United States v. Doyle. Appellant pled guilty to aggravated assault and was sentenced to nine months, a Dismissal, and a reprimand.
During his first appeal Doyle raised the issue of of sentence inappropriateness and trial counsel error in arguing the dismissed charges and calling him a "monster." NMCCA did not agree, but they specified an issue with the factual basis for the plea to strangling when the term "is neither defined by the military judge nor used in a context to indicate grevious bodily harm was the "natural and probable consequence" of that action."
NMCCA set aside the findings and sentence and authorized a rehearing. Doyle then pled guilty to the lesser offense of A&B; for which he was sentenced to 'no punishment.' The CA disapproved the adjudged 180 days confinement and TF IAW a PTA. On further appeal he has one issue.
(1) Appellant’s commanding officer recommended nonjudicial punishment [NJP] after the State of Florida declined to prosecute Appellant; (2) the trial counsel then scheduled a meeting with the immediate superior in command [ISIC] accusing Appellant of attempted murder; and (3) the ISIC stated that while he had no plan to court-martial Appellant, the meeting made him believe the Navy had already made the decision that the case was going to court-martial.
Appellant sought to attach a Declaration from the Commodore,
[T]he Commodore states in the declaration (1) that he became aware of Appellant’s case while he was the Deputy Commodore; (2) that around the time NJP was recommended, members of Region Legal Service Office [RLSO] Northwest scheduled to meet with him; (3) that during the meeting, the RLSO trial counsel advocated in favor of prosecuting Appellant at court-martial and presented the Commodore with draft charges, which included attempted murder; (4) that prior to the meeting he did not believe Appellant’s case rose to the level of attempted murder and would not have recommended that the case proceed to an Article 32 hearing; (5) that the meeting left him feeling that the Navy had already made the decision that the case was going to court-martial; (6) that after the meeting he adopted the position that the legal process would play out and would provide an opportunity to clarify the matter; and (7) that he reached his decision to recommend an Article 32 hearing on his own and was not coerced by anyone to do so.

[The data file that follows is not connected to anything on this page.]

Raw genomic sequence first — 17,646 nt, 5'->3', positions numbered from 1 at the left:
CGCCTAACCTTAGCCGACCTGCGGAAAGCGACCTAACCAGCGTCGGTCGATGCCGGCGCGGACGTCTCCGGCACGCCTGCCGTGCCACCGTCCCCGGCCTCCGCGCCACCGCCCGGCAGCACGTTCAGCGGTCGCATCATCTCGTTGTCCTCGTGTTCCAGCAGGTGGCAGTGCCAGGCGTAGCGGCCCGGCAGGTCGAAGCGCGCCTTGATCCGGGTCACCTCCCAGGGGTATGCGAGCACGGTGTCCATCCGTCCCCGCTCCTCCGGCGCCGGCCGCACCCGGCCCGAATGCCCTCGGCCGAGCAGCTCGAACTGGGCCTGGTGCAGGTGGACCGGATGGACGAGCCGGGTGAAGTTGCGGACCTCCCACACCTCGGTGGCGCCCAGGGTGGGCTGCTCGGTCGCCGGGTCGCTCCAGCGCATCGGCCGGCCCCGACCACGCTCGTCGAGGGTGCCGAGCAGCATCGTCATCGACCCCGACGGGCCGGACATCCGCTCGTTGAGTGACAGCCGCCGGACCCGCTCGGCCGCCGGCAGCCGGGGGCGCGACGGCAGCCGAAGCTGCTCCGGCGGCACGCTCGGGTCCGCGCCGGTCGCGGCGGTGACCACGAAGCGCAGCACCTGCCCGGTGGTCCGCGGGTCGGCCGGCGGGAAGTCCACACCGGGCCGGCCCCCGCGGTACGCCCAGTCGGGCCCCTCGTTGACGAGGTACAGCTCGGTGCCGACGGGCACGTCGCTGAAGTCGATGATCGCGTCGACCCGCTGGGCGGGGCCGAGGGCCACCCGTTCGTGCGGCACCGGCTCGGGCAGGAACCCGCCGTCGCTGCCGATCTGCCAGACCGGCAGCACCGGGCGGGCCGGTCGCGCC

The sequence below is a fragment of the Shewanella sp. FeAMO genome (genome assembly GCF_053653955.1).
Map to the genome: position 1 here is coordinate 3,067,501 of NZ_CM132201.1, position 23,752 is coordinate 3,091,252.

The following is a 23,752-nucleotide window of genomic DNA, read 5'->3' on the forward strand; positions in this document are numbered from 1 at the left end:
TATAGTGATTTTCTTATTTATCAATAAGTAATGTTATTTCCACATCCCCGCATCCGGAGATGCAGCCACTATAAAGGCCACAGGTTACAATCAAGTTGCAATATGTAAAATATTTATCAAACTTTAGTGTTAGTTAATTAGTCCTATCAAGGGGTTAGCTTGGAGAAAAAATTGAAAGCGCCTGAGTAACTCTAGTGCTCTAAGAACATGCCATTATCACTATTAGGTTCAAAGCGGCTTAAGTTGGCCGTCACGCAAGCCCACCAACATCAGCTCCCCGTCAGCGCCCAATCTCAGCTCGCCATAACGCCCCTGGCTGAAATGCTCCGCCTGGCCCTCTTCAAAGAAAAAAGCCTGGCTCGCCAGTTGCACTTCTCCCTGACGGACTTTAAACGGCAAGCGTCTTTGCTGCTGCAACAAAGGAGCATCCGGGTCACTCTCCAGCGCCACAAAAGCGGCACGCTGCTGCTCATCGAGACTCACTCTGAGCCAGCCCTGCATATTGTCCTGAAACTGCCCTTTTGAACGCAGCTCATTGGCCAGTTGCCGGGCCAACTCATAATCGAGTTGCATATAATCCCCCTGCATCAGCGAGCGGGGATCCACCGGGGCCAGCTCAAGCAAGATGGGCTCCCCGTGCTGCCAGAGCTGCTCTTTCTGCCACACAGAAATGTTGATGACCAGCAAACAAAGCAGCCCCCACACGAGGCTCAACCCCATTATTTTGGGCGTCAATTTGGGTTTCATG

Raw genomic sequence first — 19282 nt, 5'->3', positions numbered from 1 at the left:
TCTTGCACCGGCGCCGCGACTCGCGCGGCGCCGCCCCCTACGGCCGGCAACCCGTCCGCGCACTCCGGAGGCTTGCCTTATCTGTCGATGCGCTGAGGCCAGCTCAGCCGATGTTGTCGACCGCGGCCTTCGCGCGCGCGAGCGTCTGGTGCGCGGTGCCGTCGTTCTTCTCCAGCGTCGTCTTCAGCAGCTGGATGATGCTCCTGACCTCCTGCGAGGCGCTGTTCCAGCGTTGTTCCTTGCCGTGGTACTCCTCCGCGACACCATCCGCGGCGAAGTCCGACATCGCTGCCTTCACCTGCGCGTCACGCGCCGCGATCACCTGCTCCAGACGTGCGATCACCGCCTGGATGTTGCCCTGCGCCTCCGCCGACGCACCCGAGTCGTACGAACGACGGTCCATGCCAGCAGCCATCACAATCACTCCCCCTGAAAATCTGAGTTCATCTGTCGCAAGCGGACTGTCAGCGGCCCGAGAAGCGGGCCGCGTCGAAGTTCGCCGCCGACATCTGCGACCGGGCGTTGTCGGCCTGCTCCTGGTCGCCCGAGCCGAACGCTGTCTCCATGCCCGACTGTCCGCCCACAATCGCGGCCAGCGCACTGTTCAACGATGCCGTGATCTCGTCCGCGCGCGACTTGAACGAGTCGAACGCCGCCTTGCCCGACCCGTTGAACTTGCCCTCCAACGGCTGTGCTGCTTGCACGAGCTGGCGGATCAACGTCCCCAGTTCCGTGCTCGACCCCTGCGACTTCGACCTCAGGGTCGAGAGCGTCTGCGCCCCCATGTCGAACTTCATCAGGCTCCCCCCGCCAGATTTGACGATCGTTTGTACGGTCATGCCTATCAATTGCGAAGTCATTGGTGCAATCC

NMCCA denied the request to attach the declaration citing Willman and Jessie. The court then holds that there is "no legal basis to grant Appellant’s motion to attach the declaration to the record and decline to consider it. Without the declaration, his claim is baseless." The court then went on to say that even if they had considered the declaration, there still would be no merit to the claim. The court finds that whatever went on was accepted practice for the interactions between a trial counsel and convening authority. And, the court points out it is not "a court of equity."
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